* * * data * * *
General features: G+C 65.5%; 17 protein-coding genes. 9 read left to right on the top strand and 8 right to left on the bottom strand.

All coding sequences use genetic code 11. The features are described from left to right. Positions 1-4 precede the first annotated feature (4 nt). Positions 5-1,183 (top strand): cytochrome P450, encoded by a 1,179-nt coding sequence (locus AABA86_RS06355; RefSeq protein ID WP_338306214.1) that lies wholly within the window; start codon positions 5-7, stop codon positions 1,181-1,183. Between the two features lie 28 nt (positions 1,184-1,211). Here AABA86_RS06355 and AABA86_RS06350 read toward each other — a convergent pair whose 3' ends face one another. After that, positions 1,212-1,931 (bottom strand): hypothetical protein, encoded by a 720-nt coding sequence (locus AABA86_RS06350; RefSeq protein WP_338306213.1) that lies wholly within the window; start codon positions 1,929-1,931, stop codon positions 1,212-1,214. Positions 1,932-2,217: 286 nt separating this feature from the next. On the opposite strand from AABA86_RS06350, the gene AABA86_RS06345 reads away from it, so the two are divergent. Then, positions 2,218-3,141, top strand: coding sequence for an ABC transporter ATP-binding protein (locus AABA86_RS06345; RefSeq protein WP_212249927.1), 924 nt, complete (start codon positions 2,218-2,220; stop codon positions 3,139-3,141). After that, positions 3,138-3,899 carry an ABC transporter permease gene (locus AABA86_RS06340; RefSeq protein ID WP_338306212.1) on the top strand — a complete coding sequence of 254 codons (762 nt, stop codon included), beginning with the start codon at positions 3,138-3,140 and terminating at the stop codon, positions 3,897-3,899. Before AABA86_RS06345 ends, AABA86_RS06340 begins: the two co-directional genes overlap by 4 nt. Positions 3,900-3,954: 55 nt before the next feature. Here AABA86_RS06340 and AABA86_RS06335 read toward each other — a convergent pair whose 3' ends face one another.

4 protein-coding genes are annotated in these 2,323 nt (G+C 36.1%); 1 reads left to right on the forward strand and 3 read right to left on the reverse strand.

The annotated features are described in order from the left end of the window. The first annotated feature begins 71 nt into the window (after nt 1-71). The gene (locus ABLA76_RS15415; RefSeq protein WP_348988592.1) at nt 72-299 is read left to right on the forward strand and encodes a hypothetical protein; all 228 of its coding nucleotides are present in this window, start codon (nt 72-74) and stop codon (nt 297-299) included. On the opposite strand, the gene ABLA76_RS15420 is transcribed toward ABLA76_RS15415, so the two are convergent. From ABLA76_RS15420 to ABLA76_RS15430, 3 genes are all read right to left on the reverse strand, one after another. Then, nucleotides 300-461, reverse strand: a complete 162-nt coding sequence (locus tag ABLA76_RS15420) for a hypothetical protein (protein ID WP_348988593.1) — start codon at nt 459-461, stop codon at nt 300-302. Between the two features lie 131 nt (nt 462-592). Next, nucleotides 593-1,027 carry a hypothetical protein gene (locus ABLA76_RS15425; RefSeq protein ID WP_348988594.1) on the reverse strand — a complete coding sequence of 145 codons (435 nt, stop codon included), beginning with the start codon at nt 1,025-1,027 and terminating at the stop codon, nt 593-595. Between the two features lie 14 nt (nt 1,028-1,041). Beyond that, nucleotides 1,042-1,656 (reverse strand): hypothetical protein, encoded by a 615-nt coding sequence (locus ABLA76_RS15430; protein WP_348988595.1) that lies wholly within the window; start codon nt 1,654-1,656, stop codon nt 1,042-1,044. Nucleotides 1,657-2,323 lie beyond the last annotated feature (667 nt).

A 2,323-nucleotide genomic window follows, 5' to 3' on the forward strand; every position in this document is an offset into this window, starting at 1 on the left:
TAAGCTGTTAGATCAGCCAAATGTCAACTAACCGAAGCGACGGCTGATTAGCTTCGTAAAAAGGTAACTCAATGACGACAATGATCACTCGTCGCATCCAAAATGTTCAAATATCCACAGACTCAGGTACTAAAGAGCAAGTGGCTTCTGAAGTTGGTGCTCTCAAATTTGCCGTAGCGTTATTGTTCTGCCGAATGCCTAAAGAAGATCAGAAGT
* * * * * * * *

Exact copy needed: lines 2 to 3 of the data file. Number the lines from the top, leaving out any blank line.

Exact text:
All coding sequences use genetic code 11. The features are described from left to right. Positions 1-4 precede the first annotated feature (4 nt). Positions 5-1,183 (top strand): cytochrome P450, encoded by a 1,179-nt coding sequence (locus AABA86_RS06355; RefSeq protein ID WP_338306214.1) that lies wholly within the window; start codon positions 5-7, stop codon positions 1,181-1,183. Between the two features lie 28 nt (positions 1,184-1,211). Here AABA86_RS06355 and AABA86_RS06350 read toward each other — a convergent pair whose 3' ends face one another. After that, positions 1,212-1,931 (bottom strand): hypothetical protein, encoded by a 720-nt coding sequence (locus AABA86_RS06350; RefSeq protein WP_338306213.1) that lies wholly within the window; start codon positions 1,929-1,931, stop codon positions 1,212-1,214. Positions 1,932-2,217: 286 nt separating this feature from the next. On the opposite strand from AABA86_RS06350, the gene AABA86_RS06345 reads away from it, so the two are divergent. Then, positions 2,218-3,141, top strand: coding sequence for an ABC transporter ATP-binding protein (locus AABA86_RS06345; RefSeq protein WP_212249927.1), 924 nt, complete (start codon positions 2,218-2,220; stop codon positions 3,139-3,141). After that, positions 3,138-3,899 carry an ABC transporter permease gene (locus AABA86_RS06340; RefSeq protein ID WP_338306212.1) on the top strand — a complete coding sequence of 254 codons (762 nt, stop codon included), beginning with the start codon at positions 3,138-3,140 and terminating at the stop codon, positions 3,897-3,899. Before AABA86_RS06345 ends, AABA86_RS06340 begins: the two co-directional genes overlap by 4 nt. Positions 3,900-3,954: 55 nt before the next feature. Here AABA86_RS06340 and AABA86_RS06335 read toward each other — a convergent pair whose 3' ends face one another.

4 protein-coding genes are annotated in these 2,323 nt (G+C 36.1%); 1 reads left to right on the forward strand and 3 read right to left on the reverse strand.